Settlement for Fall at Rockefeller Center

July 18, 2012

We obtained a $90,000 settlement for a client who fell at Rockefeller Center.

The client slipped on steps at the skating rink.  She sustained a fractured ankle. 

It had just rained, and the granite steps were unduly slippery due to the combination of rain and the treads’ wear over the years.  Our expert opined that this combination made the steps unreasonably slippery as evidenced by his slip resistance meter.

We were able to settle the case despite the fact that the client did not hold onto an available handrail.  Also, she was wearing flip-flops.  Furthermore, Rockefeller Center’s expert opined that the steps were safe.  The stairs met the building code when built in the 1930’s, and that the steps were not unduly slippery based on his own slip resistance readings.

We have had a number of cases at Rockefeller Center including falls in front of 30 Rockefeller Plaza (behind the statue in the skating rink), a restaurant in the basement, and service driveways.

If you have been injured in an accident at Rockefeller Center, please feel free to contact us for a free consultation at 800-581-1434 or write to



Getting a Recovery for Your Injuries When Vacationing in New York

April 2, 2010

We are contacted often by out-of-town visitors who have been injured while visiting New York for either their vacation or business.


It is unfortunate to get injured during a vacation or business trip.  We can help you either while you are still in New York or after you have returned home.   

Here are some cases:

  • Rockefeller Center trips and falls.  A client from Maine tripped due to a defective sidewalk in Rockefeller Plaza.  This is similar to a prior case involving a California client and which is discussed here.  This Maine client suffered a fractured ankle.  In another case, a client from Philadelphia fractured her ankle while descending the steps next to the ice skating rink.
  • Hotel Pennsylvania mirror accident.  A large mirror fell on the client in her guest room.  The client sustained neck injuries.
  • Waldorf Astoria Hotel slip and fall.  The client fell due to a leaking ice machine.   The client received low spine injuries.
  • New York City sidewalk defect.   A visitor from Australia fell on a public sidewalk due to construction.  This client fractured her jaw, and she underwent surgery (open reduction with internal fixation).
  • Horse and carriage accident in Central Park.  A British family was tossed out of a carriage when it overturned.

As with any accident case, it is crucial to do the investigation early.  In the case of the Australian who fell on a sidewalk, she contacted us the day after her surgery.  She was able to take us to the site so that we could photograph it.  This was done the day before she was to leave New York.

This is the optimal situation.  However, we have been able to conduct the investigation when the client returns home.  For example, in the Rockefeller Center cases, we took a series of photographs which we e-mailed to the client so that we could pinpoint the accident site.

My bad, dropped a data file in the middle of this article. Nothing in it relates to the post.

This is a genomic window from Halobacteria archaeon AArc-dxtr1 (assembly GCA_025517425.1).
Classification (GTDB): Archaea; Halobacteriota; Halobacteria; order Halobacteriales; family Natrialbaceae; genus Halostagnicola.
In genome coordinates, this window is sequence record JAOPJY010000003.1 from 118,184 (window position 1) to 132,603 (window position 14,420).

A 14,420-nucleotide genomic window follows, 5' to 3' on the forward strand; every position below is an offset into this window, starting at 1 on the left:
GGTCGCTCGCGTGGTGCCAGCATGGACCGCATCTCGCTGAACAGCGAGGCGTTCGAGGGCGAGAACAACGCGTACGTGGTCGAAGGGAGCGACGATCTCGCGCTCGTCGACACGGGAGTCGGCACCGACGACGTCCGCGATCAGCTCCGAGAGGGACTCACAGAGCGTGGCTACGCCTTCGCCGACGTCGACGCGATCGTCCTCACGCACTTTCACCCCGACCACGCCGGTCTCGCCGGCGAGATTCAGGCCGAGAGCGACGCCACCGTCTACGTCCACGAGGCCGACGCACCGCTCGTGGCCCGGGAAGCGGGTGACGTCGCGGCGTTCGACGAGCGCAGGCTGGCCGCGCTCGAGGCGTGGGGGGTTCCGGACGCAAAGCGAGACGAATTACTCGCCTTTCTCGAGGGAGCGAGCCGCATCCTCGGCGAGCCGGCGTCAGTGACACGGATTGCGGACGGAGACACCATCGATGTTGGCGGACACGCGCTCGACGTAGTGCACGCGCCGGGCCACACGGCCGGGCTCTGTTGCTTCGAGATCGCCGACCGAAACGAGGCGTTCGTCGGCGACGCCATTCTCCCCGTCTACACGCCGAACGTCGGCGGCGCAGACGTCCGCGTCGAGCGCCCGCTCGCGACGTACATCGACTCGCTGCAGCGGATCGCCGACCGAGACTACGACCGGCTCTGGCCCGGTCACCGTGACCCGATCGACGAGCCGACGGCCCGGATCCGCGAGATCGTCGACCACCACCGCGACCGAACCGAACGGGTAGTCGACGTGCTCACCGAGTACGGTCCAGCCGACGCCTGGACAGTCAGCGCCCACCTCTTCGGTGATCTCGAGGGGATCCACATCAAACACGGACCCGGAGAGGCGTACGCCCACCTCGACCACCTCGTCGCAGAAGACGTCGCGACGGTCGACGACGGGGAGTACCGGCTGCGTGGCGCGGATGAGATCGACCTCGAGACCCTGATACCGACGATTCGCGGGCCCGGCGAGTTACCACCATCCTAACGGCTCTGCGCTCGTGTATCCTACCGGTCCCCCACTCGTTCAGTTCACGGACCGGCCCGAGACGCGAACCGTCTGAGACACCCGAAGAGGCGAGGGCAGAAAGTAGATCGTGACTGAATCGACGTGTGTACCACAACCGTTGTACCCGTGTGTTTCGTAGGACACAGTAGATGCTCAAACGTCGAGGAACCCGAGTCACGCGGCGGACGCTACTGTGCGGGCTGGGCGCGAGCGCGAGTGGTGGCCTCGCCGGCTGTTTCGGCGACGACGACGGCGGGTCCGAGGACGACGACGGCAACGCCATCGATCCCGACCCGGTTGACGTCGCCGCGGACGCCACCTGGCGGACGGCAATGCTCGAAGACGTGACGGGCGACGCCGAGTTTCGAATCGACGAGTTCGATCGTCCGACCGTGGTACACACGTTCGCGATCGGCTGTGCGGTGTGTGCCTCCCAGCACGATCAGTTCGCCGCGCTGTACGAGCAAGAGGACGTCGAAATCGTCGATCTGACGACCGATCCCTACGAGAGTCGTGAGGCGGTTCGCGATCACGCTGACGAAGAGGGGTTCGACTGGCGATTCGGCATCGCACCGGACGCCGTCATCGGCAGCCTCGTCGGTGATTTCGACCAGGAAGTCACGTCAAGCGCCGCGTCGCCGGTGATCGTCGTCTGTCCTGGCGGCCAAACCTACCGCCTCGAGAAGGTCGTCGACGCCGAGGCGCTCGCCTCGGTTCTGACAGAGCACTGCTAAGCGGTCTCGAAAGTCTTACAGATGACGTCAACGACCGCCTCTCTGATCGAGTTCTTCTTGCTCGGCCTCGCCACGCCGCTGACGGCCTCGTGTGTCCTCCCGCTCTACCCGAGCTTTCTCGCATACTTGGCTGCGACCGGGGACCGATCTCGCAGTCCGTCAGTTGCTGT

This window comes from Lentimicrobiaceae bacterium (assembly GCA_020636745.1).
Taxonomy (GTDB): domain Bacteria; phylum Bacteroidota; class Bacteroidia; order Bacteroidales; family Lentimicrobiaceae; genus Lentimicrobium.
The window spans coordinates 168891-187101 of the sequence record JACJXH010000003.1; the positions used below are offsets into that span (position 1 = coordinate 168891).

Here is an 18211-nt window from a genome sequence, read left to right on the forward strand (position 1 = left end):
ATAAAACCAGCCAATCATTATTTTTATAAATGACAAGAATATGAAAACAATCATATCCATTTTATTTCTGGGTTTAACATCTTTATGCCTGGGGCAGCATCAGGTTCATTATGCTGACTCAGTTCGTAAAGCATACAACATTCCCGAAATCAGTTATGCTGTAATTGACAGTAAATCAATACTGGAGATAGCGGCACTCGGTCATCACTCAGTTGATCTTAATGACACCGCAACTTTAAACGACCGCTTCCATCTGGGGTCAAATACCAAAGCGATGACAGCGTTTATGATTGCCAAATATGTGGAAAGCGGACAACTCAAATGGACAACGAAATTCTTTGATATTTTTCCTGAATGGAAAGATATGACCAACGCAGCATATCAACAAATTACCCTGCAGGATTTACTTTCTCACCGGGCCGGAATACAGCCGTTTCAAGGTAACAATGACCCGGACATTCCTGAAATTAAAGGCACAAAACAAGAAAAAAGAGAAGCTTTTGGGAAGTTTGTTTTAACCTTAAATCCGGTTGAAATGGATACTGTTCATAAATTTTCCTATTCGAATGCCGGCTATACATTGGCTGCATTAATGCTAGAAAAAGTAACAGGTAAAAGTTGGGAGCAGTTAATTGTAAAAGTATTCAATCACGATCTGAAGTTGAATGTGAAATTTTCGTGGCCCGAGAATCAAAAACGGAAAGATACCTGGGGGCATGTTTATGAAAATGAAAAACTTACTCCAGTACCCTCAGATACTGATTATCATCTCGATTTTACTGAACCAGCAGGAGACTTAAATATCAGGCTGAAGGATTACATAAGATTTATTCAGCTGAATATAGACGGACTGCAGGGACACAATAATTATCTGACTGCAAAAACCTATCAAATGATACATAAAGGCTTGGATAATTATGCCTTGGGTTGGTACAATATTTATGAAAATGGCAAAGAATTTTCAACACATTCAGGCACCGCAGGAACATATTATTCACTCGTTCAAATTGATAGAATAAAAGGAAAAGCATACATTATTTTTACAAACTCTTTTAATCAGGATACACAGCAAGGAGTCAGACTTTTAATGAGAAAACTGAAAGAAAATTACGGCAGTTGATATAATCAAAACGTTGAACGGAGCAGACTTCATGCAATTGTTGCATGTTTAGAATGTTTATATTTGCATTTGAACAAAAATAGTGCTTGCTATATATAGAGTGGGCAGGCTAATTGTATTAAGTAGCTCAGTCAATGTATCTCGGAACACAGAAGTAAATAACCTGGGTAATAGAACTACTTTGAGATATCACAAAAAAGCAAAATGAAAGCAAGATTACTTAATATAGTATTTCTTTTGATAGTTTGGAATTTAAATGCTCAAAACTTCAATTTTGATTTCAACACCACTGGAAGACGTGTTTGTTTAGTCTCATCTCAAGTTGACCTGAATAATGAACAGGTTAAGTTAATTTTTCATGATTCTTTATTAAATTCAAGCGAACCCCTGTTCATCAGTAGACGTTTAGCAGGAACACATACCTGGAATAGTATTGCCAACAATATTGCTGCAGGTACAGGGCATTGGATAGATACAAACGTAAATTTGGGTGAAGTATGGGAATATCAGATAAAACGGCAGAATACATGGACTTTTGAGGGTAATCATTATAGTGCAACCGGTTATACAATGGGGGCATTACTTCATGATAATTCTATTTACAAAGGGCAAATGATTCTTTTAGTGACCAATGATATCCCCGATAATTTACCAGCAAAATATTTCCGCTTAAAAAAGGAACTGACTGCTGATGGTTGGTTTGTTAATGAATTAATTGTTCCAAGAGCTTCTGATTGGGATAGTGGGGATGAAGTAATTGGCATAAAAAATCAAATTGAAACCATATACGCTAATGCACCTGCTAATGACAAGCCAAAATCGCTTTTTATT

If you have been injured in an accident while visiting New York, please feel free to call me at 800-581-1434 for a free consultation or write to

Mark E. Seitelman, 4/2/10,

Getting a Recovery against Rockefeller Center; $100,000 Settlement for the “Hidden” Curb

August 1, 2009

We settled a case for $100,000 where the client tripped on a “hidden” curb within Rockefeller Center.  The client sustained a fractured arm.

The client, a tourist from California, tripped on a curb in front of the GE Building which is pictured above.  She was leaving the retail store in the right corner and was crossing the street to meet her boyfriend. 

The street in front of the building is a private street closed to traffic.  Rockefeller Center paved the roadway and curb in similar, decorative stone.  In comparison, typical city sidewalks are grey concrete, and the roadway is black asphalt.  This provides a “visual cue” to the pedestrian that she should be ready to step-down from the curb to the road.   Furthermore, there are benches and planters in the roadway;  motor vehicles were banned, and this was a pedestrian only zone.   The arrangement gave the illusion that there was no roadway and that the front of the building was one plaza connecting to the back of the skating rink.   

There had been other, similar falls.  After our client’s accident Rockefeller Center placed yellow hazard tape on the curb’s edge at regular intervals.

It is interesting to note that there was nothing wrong with the roadway and curb based on the building codes.  The curb and roadway were in excellent condition.  However, the key to the case was that the construction and design did not provide a “visual cue” to the pedestrian she was approaching a curb.

The case was settled at a private mediation by associate Michael Goldfarb.

If you have been injured by a trip and fall on a sidewalk or any other type of accident, please call us at 800-581-1434 or write to us at

Prior case results do not guarantee a similar outcome.

Mark E. Seitelman, 8/1/09,

%d bloggers like this: